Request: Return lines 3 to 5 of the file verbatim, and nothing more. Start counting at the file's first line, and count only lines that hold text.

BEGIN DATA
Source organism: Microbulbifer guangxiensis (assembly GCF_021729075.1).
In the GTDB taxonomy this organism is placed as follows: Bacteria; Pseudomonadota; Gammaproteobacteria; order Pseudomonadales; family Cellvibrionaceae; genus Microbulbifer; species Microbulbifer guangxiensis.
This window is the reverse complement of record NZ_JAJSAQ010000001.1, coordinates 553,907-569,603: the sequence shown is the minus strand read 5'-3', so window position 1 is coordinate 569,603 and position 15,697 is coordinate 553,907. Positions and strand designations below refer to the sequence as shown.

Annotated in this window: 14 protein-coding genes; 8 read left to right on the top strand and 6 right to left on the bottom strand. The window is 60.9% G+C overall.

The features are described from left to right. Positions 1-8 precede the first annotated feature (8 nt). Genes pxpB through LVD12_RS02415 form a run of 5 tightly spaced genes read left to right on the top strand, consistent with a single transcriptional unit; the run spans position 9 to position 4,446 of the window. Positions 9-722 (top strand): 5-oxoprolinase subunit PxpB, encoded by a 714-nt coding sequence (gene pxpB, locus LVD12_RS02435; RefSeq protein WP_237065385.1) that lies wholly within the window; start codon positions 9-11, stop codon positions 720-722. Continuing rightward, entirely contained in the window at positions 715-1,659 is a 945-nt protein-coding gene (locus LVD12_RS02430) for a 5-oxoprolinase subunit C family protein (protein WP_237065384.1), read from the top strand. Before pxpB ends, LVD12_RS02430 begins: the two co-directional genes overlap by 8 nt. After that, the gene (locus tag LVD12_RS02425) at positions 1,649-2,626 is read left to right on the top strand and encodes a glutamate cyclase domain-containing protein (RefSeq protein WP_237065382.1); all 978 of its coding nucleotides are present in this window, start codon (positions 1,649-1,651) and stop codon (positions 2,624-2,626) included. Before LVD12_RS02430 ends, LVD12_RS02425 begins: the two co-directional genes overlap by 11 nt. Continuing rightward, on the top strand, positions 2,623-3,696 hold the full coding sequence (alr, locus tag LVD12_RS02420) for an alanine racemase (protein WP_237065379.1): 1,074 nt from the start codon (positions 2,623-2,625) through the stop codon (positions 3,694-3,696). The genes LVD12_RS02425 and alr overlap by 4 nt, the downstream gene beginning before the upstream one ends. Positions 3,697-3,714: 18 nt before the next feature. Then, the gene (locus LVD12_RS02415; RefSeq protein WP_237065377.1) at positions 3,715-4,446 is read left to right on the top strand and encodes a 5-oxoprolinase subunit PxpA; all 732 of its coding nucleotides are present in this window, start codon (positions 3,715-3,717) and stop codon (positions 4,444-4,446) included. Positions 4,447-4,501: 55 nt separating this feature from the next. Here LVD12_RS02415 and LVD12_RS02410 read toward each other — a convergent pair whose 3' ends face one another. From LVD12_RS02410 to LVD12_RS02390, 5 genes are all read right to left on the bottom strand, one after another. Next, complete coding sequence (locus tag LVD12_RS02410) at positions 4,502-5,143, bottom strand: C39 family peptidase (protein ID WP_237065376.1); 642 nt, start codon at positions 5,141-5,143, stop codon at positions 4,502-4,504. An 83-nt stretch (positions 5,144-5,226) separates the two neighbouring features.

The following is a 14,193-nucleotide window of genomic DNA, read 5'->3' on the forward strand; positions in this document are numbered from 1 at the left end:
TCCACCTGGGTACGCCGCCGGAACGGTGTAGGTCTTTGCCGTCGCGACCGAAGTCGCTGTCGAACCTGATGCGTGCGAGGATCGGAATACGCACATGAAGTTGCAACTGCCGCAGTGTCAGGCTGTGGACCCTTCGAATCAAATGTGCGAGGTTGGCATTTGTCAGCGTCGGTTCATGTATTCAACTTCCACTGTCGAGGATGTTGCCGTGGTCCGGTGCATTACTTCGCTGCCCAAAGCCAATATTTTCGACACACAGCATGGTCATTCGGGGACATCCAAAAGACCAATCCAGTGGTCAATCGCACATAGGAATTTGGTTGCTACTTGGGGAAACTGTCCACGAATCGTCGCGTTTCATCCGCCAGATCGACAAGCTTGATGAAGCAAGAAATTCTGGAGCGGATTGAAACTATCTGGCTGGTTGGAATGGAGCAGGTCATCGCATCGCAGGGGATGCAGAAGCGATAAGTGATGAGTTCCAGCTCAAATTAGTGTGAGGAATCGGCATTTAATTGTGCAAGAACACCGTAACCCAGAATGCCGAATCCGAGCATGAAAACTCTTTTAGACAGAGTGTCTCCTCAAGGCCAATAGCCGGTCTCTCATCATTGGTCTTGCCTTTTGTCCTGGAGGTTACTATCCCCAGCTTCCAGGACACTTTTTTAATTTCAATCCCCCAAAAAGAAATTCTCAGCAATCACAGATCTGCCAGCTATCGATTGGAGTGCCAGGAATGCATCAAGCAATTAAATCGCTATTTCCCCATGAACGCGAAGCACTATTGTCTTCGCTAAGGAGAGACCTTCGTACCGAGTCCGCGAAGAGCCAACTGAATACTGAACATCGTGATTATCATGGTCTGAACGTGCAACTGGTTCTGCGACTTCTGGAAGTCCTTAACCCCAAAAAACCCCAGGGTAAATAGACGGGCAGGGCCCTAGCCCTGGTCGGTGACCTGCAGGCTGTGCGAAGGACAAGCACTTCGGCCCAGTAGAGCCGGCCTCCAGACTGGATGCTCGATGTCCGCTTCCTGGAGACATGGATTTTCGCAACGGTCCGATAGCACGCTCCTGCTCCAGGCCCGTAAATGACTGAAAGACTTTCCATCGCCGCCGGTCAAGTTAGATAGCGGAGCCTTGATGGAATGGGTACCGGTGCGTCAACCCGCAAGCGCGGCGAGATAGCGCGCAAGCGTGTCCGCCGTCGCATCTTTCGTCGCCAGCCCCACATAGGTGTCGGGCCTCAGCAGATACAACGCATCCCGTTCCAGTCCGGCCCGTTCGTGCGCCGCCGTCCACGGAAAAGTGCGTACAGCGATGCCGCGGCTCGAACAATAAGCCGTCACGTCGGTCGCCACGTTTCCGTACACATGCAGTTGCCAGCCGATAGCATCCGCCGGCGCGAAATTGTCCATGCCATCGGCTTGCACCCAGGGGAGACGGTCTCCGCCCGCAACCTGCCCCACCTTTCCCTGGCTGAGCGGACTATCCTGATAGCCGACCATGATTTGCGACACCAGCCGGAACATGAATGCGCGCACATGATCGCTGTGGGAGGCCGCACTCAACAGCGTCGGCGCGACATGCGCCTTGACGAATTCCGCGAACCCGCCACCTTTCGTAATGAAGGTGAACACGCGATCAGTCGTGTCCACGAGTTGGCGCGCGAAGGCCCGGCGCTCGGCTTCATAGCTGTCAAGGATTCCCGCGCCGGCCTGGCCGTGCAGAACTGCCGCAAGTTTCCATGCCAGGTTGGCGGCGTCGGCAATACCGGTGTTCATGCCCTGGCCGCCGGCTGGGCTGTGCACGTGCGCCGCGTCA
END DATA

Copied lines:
This window is the reverse complement of record NZ_JAJSAQ010000001.1, coordinates 553,907-569,603: the sequence shown is the minus strand read 5'-3', so window position 1 is coordinate 569,603 and position 15,697 is coordinate 553,907. Positions and strand designations below refer to the sequence as shown.

Annotated in this window: 14 protein-coding genes; 8 read left to right on the top strand and 6 right to left on the bottom strand. The window is 60.9% G+C overall.

The features are described from left to right. Positions 1-8 precede the first annotated feature (8 nt). Genes pxpB through LVD12_RS02415 form a run of 5 tightly spaced genes read left to right on the top strand, consistent with a single transcriptional unit; the run spans position 9 to position 4,446 of the window. Positions 9-722 (top strand): 5-oxoprolinase subunit PxpB, encoded by a 714-nt coding sequence (gene pxpB, locus LVD12_RS02435; RefSeq protein WP_237065385.1) that lies wholly within the window; start codon positions 9-11, stop codon positions 720-722. Continuing rightward, entirely contained in the window at positions 715-1,659 is a 945-nt protein-coding gene (locus LVD12_RS02430) for a 5-oxoprolinase subunit C family protein (protein WP_237065384.1), read from the top strand. Before pxpB ends, LVD12_RS02430 begins: the two co-directional genes overlap by 8 nt. After that, the gene (locus tag LVD12_RS02425) at positions 1,649-2,626 is read left to right on the top strand and encodes a glutamate cyclase domain-containing protein (RefSeq protein WP_237065382.1); all 978 of its coding nucleotides are present in this window, start codon (positions 1,649-1,651) and stop codon (positions 2,624-2,626) included. Before LVD12_RS02430 ends, LVD12_RS02425 begins: the two co-directional genes overlap by 11 nt. Continuing rightward, on the top strand, positions 2,623-3,696 hold the full coding sequence (alr, locus tag LVD12_RS02420) for an alanine racemase (protein WP_237065379.1): 1,074 nt from the start codon (positions 2,623-2,625) through the stop codon (positions 3,694-3,696). The genes LVD12_RS02425 and alr overlap by 4 nt, the downstream gene beginning before the upstream one ends. Positions 3,697-3,714: 18 nt before the next feature. Then, the gene (locus LVD12_RS02415; RefSeq protein WP_237065377.1) at positions 3,715-4,446 is read left to right on the top strand and encodes a 5-oxoprolinase subunit PxpA; all 732 of its coding nucleotides are present in this window, start codon (positions 3,715-3,717) and stop codon (positions 4,444-4,446) included. Positions 4,447-4,501: 55 nt separating this feature from the next. Here LVD12_RS02415 and LVD12_RS02410 read toward each other — a convergent pair whose 3' ends face one another. From LVD12_RS02410 to LVD12_RS02390, 5 genes are all read right to left on the bottom strand, one after another. Next, complete coding sequence (locus tag LVD12_RS02410) at positions 4,502-5,143, bottom strand: C39 family peptidase (protein ID WP_237065376.1); 642 nt, start codon at positions 5,141-5,143, stop codon at positions 4,502-4,504. An 83-nt stretch (positions 5,144-5,226) separates the two neighbouring features.